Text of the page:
A key University of Connecticut panel Tuesday endorsed new main campus and health center budgets that preserve programs while managing significant shortfalls caused by state government’s huge, unfunded pension liabilities.
The Financial Affairs Committee unanimously recommended a $1.33 billion budget for the main campus in Storrs and for the satellite campuses, as well as a $1.13 billion budget for the Farmington-based health center.
Tuition and fee hikes under previously approved schedules would go forward under the budget plan, but no supplemental increases would be needed.
The full Board of Trustees tentatively is scheduled to vote on the plans on June 26.
“Our core business is so strong, so good,” said Trustee Andy Bessette, chairman of the Financial Affairs Committee, referring to the academic, research and other programs as well as operations at John Dempsey Hospital, which is part of the health center.
Bessette acknowledged that the ongoing shift of pension expenses from state government onto its flagship university is a growing challenge. “But are we affecting the quality of the product on campus?” he added. “The answer is no.”
Over the past decade, governors and state legislatures increasingly have struggled with surging costs tied to pension pledged to state employees and to municipal teachers.
Connecticut has more than $50 billion in unfunded liabilities associated with two main pension funds and its retirement health care program for state employees.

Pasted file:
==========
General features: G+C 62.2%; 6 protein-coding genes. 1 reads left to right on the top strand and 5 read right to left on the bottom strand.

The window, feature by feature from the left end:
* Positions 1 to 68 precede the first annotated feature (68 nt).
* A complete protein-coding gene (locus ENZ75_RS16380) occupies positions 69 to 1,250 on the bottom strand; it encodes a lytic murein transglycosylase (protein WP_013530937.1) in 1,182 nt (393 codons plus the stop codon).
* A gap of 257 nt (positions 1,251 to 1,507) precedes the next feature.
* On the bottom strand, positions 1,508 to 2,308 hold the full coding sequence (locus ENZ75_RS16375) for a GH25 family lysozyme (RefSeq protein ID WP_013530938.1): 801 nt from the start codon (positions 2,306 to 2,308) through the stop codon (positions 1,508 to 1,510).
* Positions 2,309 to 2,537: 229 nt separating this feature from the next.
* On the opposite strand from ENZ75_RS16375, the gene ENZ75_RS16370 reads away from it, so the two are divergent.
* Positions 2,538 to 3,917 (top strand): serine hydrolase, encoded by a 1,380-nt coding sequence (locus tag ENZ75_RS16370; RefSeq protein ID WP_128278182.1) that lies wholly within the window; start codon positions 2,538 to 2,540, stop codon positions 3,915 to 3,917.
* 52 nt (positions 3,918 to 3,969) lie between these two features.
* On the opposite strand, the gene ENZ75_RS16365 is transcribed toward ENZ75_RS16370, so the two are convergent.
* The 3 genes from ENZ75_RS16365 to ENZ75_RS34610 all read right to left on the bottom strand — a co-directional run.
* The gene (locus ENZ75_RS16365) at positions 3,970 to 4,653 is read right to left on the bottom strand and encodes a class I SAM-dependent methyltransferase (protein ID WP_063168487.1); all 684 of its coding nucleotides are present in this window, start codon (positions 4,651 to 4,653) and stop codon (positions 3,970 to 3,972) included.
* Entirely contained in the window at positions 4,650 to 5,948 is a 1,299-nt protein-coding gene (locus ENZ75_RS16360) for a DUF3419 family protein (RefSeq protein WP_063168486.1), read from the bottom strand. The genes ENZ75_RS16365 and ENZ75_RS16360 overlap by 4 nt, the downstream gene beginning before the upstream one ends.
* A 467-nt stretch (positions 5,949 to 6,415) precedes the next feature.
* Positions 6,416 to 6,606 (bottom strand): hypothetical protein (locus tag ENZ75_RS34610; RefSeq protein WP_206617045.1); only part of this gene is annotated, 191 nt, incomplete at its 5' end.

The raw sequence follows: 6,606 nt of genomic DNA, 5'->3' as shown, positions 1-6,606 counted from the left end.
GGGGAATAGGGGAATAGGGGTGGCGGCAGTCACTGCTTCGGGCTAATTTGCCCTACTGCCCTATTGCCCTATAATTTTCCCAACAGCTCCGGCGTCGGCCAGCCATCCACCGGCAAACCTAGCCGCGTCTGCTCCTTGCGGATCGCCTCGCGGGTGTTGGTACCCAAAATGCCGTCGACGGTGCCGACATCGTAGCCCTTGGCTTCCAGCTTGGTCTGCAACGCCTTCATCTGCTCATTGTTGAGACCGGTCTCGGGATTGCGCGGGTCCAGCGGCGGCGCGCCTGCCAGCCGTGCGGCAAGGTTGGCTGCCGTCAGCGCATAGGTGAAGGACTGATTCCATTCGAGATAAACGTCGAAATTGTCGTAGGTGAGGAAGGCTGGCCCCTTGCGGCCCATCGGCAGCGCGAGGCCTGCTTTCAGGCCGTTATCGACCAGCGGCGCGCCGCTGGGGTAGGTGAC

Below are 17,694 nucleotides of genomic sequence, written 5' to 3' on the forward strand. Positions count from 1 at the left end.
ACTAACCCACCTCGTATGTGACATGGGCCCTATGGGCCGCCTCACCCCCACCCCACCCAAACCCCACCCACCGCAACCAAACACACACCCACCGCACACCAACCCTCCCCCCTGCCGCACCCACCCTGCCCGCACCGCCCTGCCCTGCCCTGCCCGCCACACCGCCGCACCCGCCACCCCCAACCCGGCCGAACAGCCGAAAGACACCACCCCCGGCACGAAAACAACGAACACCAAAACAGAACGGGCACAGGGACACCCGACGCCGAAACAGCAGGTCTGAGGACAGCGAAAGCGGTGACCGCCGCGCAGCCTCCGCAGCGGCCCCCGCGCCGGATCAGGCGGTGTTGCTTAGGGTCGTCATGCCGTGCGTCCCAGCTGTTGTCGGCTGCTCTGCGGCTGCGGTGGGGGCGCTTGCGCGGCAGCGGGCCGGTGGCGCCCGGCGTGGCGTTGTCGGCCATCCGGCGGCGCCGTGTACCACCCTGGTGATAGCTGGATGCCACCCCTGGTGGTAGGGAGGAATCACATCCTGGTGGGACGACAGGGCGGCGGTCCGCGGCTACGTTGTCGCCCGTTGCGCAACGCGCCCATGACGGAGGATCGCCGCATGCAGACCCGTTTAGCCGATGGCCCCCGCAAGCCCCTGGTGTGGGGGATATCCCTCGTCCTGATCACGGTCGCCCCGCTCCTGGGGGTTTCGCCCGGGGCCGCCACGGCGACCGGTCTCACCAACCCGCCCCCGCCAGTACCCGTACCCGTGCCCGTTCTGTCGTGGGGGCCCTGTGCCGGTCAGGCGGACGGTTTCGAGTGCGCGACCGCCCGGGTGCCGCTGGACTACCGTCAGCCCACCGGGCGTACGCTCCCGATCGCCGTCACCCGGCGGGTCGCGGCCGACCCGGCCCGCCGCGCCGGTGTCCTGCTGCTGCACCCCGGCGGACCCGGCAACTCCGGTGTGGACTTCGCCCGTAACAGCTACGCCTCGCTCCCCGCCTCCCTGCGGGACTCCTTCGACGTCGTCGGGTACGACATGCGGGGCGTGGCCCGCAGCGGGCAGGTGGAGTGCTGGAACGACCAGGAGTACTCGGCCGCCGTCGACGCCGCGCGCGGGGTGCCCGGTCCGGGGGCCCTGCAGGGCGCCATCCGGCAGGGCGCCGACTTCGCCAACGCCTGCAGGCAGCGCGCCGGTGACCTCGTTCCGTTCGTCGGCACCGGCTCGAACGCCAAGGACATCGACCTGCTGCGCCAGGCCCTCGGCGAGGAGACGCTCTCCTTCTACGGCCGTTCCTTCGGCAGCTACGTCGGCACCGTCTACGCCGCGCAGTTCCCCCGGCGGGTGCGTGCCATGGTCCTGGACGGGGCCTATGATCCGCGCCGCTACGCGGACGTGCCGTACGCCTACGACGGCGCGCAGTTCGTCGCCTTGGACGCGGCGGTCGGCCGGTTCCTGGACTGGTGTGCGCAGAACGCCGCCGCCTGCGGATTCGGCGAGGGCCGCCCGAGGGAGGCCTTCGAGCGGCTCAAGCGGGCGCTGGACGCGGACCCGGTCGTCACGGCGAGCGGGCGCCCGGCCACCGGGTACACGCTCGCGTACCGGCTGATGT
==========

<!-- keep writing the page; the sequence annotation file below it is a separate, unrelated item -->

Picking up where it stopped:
This problem reflects decades of inadequate savings ordered by governors and legislatures, chiefly between 1939 and 2010.
For every $1 in salary paid to state employees, Connecticut spends 64.3 cents on retirement benefits. And of those 64.3 cents, 9.7 cents goes toward saving for present-day workers’ retirement benefits and 54.6 cents covers the fiscal sins of the past.
These legacy costs aren’t extracted directly from most state agency budgets.
But public colleges and universities are handled differently. The state gives them a block grant for operating costs, and additional assistance to cover only some of their fringe benefit costs. And as the state’s pension costs have exploded, higher education’s funding has slowed.
That means UConn’s main and satellite campuses would run a $11.4 million surplus next year if the university’s fringe benefit assistance wasn’t discounted to help the state with its pension debt problem.
State government reduced fringe benefit funding to the university by $31 million. This turns an $11.4 million budget surplus into a $19.6 million potential shortfall.
Scott Jordan, UConn’s chief financial officer, said the 1.5 percent gap likely would be closed through reduced hirings and other efficiencies, and by drawing on the university’s fund balance not designated for special projects.
“UConn’s core functions … are fiscally sound and healthy,” he said.
Several years ago the trustees approved a schedule of tuition and fee hikes for each fiscal year between 2017 and 2020. The last increase of those four would take effect, as planned, in the new budget.